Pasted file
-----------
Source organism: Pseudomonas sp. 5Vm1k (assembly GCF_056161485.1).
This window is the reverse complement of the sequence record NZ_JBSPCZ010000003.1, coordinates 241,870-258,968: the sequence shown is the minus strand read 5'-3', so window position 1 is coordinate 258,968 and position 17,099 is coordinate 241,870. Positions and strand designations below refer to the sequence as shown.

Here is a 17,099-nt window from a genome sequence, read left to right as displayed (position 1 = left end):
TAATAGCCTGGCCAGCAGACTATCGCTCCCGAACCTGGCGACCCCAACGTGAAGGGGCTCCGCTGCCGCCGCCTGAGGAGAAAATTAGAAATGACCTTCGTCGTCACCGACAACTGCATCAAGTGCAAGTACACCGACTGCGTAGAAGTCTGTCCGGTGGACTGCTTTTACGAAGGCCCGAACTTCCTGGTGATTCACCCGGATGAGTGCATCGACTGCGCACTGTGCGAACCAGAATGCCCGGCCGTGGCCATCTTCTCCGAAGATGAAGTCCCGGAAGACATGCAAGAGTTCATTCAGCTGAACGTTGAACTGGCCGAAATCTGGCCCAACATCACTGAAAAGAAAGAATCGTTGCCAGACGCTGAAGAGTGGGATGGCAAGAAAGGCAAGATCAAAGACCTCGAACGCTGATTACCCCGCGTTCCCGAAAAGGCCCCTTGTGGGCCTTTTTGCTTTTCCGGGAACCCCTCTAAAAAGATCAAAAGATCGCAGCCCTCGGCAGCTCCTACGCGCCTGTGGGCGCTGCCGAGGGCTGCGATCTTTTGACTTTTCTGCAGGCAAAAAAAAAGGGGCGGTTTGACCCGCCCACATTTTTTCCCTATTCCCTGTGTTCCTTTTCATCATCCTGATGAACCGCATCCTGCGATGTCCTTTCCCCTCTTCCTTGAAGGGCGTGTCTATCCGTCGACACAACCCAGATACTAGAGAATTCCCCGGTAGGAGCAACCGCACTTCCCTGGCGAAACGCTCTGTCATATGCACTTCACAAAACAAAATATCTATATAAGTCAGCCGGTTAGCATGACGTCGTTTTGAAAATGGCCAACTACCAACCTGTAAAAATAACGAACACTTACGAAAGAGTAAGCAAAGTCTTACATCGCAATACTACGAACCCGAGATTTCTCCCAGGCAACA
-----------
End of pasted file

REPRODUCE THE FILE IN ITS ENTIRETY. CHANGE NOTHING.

Source organism: Pseudomonas sp. 5Vm1k (assembly GCF_056161485.1).
This window is the reverse complement of the sequence record NZ_JBSPCZ010000003.1, coordinates 241,870-258,968: the sequence shown is the minus strand read 5'-3', so window position 1 is coordinate 258,968 and position 17,099 is coordinate 241,870. Positions and strand designations below refer to the sequence as shown.

Here is a 17,099-nt window from a genome sequence, read left to right as displayed (position 1 = left end):
TAATAGCCTGGCCAGCAGACTATCGCTCCCGAACCTGGCGACCCCAACGTGAAGGGGCTCCGCTGCCGCCGCCTGAGGAGAAAATTAGAAATGACCTTCGTCGTCACCGACAACTGCATCAAGTGCAAGTACACCGACTGCGTAGAAGTCTGTCCGGTGGACTGCTTTTACGAAGGCCCGAACTTCCTGGTGATTCACCCGGATGAGTGCATCGACTGCGCACTGTGCGAACCAGAATGCCCGGCCGTGGCCATCTTCTCCGAAGATGAAGTCCCGGAAGACATGCAAGAGTTCATTCAGCTGAACGTTGAACTGGCCGAAATCTGGCCCAACATCACTGAAAAGAAAGAATCGTTGCCAGACGCTGAAGAGTGGGATGGCAAGAAAGGCAAGATCAAAGACCTCGAACGCTGATTACCCCGCGTTCCCGAAAAGGCCCCTTGTGGGCCTTTTTGCTTTTCCGGGAACCCCTCTAAAAAGATCAAAAGATCGCAGCCCTCGGCAGCTCCTACGCGCCTGTGGGCGCTGCCGAGGGCTGCGATCTTTTGACTTTTCTGCAGGCAAAAAAAAAGGGGCGGTTTGACCCGCCCACATTTTTTCCCTATTCCCTGTGTTCCTTTTCATCATCCTGATGAACCGCATCCTGCGATGTCCTTTCCCCTCTTCCTTGAAGGGCGTGTCTATCCGTCGACACAACCCAGATACTAGAGAATTCCCCGGTAGGAGCAACCGCACTTCCCTGGCGAAACGCTCTGTCATATGCACTTCACAAAACAAAATATCTATATAAGTCAGCCGGTTAGCATGACGTCGTTTTGAAAATGGCCAACTACCAACCTGTAAAAATAACGAACACTTACGAAAGAGTAAGCAAAGTCTTACATCGCAATACTACGAACCCGAGATTTCTCCCAGGCAACA